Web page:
It started out great. She liked me and I liked her. We hugged and held hands and spent entire Saturdays together. It was great for about a month or so. But then I said something that triggered a downward spiral.
One day, I mentioned that it had been a hard day, and that I could really use a good hug when we met up. Then I added, “Sorry, I feel a little bit like a needy middle school girl.”
She bristled at the word “needy” and said that it made her uncomfortable. I had only meant it as a joke, but she has had bad experiences with needy guys, and was watchful for any neediness I might have. I reassured her that no, of course I didn’t mean it like that. But we soon discovered that something was lurking beneath my actions.
The further my girlfriend backed away, the more I tried to earn back her affections. I drove 40 minutes to her house whenever she had a rough day. I made her gifts and brought her milkshakes (which I knew she loved). I did all sorts of nice things for her. But if I’m honest, it wasn’t necessarily because I liked her that much. It was because I wanted her to hug and hold me again, I wanted to feel loved again.
Wanting to feel loved isn’t necessarily bad. But I knew something was wrong when I realized that every time I hung out with her, I left angry. I would go out of my way to do nice things for her, but she still wasn’t giving me her affection in return.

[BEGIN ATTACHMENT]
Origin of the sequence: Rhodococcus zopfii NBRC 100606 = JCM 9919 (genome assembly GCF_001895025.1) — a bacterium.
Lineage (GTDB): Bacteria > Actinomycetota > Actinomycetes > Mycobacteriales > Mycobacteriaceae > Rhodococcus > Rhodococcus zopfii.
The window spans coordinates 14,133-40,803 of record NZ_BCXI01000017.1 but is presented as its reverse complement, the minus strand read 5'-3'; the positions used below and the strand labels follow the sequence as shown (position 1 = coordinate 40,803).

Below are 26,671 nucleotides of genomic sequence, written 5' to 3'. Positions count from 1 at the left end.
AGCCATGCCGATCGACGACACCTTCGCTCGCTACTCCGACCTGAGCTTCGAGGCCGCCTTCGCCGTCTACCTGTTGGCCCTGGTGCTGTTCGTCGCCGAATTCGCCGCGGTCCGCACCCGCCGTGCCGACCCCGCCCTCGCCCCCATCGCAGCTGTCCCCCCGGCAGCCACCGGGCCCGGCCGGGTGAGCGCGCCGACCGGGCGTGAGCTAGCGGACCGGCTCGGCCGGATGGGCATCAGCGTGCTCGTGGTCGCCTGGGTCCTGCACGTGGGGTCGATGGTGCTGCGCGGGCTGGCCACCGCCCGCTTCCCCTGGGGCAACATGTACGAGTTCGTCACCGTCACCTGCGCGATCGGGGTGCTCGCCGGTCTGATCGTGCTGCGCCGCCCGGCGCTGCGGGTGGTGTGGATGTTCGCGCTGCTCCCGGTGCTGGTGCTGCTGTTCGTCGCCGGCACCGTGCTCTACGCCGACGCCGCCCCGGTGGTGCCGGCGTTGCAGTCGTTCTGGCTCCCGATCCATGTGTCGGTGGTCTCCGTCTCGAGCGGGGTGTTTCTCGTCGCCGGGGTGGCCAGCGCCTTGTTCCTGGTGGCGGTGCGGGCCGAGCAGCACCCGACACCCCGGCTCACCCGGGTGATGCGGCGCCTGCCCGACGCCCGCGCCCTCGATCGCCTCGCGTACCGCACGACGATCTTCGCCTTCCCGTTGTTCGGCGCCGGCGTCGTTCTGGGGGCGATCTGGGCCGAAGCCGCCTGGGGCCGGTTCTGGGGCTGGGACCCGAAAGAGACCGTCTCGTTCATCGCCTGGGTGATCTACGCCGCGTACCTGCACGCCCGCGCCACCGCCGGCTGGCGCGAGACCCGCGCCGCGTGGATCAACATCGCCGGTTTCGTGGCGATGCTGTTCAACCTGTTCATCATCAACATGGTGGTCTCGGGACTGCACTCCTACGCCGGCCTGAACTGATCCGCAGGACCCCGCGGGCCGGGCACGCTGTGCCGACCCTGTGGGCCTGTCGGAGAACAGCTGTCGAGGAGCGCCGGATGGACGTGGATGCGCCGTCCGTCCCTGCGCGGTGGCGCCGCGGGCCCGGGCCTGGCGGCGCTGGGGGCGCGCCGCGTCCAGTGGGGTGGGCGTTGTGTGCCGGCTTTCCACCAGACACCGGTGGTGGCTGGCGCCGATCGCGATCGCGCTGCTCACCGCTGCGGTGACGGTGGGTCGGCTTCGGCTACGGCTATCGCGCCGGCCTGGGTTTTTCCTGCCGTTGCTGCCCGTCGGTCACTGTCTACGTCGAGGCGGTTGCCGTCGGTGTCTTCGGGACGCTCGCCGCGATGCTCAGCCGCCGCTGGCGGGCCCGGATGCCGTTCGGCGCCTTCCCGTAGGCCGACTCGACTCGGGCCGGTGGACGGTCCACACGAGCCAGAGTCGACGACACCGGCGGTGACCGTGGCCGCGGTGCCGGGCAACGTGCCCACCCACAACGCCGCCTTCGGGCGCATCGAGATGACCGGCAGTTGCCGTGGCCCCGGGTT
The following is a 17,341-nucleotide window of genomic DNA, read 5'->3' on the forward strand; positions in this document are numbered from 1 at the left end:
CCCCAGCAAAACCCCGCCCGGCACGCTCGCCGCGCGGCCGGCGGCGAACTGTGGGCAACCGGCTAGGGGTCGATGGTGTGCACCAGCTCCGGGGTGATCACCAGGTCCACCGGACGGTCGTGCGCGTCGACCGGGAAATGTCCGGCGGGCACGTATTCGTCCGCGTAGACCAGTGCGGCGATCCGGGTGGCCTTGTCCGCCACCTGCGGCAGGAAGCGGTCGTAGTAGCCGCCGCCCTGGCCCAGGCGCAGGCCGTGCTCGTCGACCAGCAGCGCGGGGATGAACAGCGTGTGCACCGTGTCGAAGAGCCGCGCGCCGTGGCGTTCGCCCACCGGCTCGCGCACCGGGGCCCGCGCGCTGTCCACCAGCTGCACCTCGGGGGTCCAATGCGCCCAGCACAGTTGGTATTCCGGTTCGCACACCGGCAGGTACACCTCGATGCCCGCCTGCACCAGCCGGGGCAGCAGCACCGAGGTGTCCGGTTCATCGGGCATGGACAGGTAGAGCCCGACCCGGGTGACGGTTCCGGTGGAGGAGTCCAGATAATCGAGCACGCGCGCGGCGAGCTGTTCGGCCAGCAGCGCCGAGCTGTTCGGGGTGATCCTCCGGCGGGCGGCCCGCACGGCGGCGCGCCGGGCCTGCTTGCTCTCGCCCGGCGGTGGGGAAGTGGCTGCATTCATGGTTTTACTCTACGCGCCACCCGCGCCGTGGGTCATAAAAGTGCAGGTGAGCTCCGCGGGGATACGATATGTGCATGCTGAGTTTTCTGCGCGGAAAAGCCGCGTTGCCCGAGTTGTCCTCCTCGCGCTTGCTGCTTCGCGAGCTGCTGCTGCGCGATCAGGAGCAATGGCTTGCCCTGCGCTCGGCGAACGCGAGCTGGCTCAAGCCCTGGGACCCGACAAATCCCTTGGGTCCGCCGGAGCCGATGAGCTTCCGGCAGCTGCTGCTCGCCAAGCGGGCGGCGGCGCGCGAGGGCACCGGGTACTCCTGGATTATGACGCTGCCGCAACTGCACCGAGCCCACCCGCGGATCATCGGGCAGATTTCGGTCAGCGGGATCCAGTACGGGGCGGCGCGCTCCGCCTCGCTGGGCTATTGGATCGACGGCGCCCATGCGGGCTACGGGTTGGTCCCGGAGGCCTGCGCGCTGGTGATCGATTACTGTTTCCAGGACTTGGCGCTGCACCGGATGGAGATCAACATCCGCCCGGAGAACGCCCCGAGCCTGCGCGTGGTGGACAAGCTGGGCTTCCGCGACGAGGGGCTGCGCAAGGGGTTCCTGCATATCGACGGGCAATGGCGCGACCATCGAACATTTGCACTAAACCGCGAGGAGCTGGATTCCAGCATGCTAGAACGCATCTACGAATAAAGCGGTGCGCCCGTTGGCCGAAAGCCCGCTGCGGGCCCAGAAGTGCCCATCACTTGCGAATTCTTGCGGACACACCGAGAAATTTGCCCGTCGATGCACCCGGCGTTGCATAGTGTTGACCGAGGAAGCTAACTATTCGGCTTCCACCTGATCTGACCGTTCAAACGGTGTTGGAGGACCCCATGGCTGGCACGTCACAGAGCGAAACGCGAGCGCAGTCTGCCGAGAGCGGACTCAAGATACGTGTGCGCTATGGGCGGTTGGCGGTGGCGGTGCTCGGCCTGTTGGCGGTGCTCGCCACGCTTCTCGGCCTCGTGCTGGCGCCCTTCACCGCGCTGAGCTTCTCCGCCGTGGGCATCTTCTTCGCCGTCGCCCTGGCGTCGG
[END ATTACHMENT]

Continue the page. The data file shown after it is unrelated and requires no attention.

Of course my anger made her want to give it even less. She really just wanted to hang out with me and have fun, with no obligations. This eventually broke our relationship, and in our last conversation as a couple I realized what I had been doing. I was trying to earn her love, and I resented her when she didn’t give what I felt I had earned, and it was a big part of what soured the romance.
I’m not sure where my desperate desire to be loved stems from. But I’m guessing most of us have some element of this need and insecurity in our relationships, perhaps even in our relationship with God.
Love First, Then Obey
When we want to feel that God loves us, we often try to behave better so that He’ll love us more, or so that we can earn something from Him. For example, I try to abstain from lust because I think that maybe God would bring me a better wife if I did. But is that really the right reason for “obedience”—doing something for God so He’d do something for me? Is that really love?
As my relationship with my girlfriend fell apart, I remembered that God said in 1 John 4:19, “We love because he first loved us.” We don’t love God so that He will love us. We love Him because He already loves us. I was relieved but also a little convicted. My attempts to obey were basically an effort to earn something from God, instead of simply loving Him.
So how can we show our love for Him? 2 John 1:6 says, “And this is love: that we walk in obedience to his commands.” Our obedience isn’t how we earn God’s love—it is an outpouring of the love we already feel for God. So God doesn’t merely want us to obey, He wants our love. That’s pretty cool.